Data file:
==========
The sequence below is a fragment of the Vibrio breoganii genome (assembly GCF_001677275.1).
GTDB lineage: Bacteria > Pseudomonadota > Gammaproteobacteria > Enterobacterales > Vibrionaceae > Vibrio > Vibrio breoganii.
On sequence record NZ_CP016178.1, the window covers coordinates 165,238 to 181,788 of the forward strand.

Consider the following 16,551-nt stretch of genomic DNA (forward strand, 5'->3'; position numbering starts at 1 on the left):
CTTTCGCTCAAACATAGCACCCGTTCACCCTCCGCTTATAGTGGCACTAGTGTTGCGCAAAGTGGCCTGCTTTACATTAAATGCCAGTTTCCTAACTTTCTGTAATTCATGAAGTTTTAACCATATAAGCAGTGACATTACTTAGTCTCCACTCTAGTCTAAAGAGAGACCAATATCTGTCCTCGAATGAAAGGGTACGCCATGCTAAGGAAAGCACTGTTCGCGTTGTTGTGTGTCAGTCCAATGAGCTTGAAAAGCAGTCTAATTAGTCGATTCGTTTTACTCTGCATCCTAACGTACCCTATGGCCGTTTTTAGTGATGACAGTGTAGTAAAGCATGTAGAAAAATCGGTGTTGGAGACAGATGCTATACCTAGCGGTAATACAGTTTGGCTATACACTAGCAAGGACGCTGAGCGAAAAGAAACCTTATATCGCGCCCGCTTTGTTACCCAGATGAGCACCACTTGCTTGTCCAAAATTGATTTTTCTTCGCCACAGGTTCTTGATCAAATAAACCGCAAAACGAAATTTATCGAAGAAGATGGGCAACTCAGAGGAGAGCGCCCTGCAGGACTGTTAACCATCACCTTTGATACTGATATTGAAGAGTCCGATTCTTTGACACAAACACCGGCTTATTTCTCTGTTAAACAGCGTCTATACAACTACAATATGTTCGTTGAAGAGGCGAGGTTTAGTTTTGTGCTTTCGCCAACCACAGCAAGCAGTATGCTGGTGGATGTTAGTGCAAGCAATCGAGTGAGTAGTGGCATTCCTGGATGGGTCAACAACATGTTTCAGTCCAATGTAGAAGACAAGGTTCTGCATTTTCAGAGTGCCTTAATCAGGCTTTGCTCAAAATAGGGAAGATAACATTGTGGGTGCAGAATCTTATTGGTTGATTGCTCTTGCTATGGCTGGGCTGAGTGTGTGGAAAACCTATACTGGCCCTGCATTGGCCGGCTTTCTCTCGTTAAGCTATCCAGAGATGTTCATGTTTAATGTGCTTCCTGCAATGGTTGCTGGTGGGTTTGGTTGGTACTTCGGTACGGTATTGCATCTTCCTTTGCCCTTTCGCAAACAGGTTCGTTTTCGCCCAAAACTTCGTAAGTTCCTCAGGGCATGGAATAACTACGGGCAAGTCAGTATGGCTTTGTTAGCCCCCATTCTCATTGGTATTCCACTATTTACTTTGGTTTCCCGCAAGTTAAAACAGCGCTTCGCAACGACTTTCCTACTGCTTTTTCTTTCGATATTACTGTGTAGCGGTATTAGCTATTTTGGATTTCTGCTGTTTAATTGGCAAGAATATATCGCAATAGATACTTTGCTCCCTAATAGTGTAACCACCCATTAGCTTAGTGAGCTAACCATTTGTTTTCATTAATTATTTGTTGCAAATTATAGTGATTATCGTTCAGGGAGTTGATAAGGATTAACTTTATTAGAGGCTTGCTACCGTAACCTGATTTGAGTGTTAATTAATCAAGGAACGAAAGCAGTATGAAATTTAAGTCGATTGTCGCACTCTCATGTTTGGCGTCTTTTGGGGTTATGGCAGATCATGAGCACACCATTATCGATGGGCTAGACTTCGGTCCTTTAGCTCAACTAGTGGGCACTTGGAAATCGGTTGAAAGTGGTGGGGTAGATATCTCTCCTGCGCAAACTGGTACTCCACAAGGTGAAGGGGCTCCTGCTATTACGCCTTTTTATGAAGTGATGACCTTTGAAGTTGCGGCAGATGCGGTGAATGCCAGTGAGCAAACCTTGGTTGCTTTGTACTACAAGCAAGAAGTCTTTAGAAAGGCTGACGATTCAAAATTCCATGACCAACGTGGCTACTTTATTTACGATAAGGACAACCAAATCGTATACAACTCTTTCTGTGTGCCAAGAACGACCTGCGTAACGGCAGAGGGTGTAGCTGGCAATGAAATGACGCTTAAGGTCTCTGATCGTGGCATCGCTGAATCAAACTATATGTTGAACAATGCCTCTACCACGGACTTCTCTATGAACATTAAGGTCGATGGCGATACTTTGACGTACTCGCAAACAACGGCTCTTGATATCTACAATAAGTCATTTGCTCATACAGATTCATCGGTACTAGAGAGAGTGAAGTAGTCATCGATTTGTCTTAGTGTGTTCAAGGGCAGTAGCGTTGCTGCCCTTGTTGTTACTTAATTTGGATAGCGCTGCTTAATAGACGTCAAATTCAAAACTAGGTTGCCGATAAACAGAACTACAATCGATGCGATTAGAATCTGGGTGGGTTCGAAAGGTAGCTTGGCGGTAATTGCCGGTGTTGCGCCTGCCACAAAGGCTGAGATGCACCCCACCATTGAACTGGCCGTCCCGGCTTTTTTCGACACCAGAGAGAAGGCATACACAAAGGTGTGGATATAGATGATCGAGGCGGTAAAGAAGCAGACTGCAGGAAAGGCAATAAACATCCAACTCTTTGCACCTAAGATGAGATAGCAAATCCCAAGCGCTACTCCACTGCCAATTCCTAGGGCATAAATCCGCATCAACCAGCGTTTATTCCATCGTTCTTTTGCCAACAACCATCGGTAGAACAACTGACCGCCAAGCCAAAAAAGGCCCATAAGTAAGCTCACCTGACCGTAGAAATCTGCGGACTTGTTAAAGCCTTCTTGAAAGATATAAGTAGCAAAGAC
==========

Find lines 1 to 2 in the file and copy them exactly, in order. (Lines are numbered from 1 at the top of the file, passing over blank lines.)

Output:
The sequence below is a fragment of the Vibrio breoganii genome (assembly GCF_001677275.1).
GTDB lineage: Bacteria > Pseudomonadota > Gammaproteobacteria > Enterobacterales > Vibrionaceae > Vibrio > Vibrio breoganii.